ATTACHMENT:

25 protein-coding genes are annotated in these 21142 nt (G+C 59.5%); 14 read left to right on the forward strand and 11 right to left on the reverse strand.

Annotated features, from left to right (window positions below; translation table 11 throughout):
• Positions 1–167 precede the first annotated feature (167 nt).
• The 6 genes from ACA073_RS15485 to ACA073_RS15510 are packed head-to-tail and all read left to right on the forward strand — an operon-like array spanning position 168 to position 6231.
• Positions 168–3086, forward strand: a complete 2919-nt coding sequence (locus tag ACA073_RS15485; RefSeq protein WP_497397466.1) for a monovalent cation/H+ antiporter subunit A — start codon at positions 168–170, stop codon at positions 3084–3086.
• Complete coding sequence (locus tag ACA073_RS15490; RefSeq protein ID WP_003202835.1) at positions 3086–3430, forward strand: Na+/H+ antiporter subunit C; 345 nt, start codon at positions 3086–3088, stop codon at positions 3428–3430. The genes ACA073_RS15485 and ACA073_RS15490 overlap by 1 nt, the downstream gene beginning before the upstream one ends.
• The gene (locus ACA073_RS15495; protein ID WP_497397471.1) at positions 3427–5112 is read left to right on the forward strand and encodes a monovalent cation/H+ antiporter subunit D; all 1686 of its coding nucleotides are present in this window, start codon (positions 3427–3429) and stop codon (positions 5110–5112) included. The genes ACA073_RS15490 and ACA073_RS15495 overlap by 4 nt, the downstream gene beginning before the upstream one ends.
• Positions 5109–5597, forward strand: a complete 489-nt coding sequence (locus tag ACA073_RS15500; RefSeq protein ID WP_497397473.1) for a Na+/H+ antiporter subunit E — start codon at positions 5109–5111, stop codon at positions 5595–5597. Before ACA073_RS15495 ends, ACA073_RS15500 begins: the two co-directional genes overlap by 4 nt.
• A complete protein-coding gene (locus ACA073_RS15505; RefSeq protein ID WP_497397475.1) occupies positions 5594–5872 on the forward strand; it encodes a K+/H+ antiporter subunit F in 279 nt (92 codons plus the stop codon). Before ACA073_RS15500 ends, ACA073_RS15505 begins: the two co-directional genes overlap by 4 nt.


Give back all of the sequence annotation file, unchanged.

25 protein-coding genes are annotated in these 21142 nt (G+C 59.5%); 14 read left to right on the forward strand and 11 right to left on the reverse strand.

Annotated features, from left to right (window positions below; translation table 11 throughout):
• Positions 1–167 precede the first annotated feature (167 nt).
• The 6 genes from ACA073_RS15485 to ACA073_RS15510 are packed head-to-tail and all read left to right on the forward strand — an operon-like array spanning position 168 to position 6231.
• Positions 168–3086, forward strand: a complete 2919-nt coding sequence (locus tag ACA073_RS15485; RefSeq protein WP_497397466.1) for a monovalent cation/H+ antiporter subunit A — start codon at positions 168–170, stop codon at positions 3084–3086.
• Complete coding sequence (locus tag ACA073_RS15490; RefSeq protein ID WP_003202835.1) at positions 3086–3430, forward strand: Na+/H+ antiporter subunit C; 345 nt, start codon at positions 3086–3088, stop codon at positions 3428–3430. The genes ACA073_RS15485 and ACA073_RS15490 overlap by 1 nt, the downstream gene beginning before the upstream one ends.
• The gene (locus ACA073_RS15495; protein ID WP_497397471.1) at positions 3427–5112 is read left to right on the forward strand and encodes a monovalent cation/H+ antiporter subunit D; all 1686 of its coding nucleotides are present in this window, start codon (positions 3427–3429) and stop codon (positions 5110–5112) included. The genes ACA073_RS15490 and ACA073_RS15495 overlap by 4 nt, the downstream gene beginning before the upstream one ends.
• Positions 5109–5597, forward strand: a complete 489-nt coding sequence (locus tag ACA073_RS15500; RefSeq protein ID WP_497397473.1) for a Na+/H+ antiporter subunit E — start codon at positions 5109–5111, stop codon at positions 5595–5597. Before ACA073_RS15495 ends, ACA073_RS15500 begins: the two co-directional genes overlap by 4 nt.
• A complete protein-coding gene (locus ACA073_RS15505; RefSeq protein ID WP_497397475.1) occupies positions 5594–5872 on the forward strand; it encodes a K+/H+ antiporter subunit F in 279 nt (92 codons plus the stop codon). Before ACA073_RS15500 ends, ACA073_RS15505 begins: the two co-directional genes overlap by 4 nt.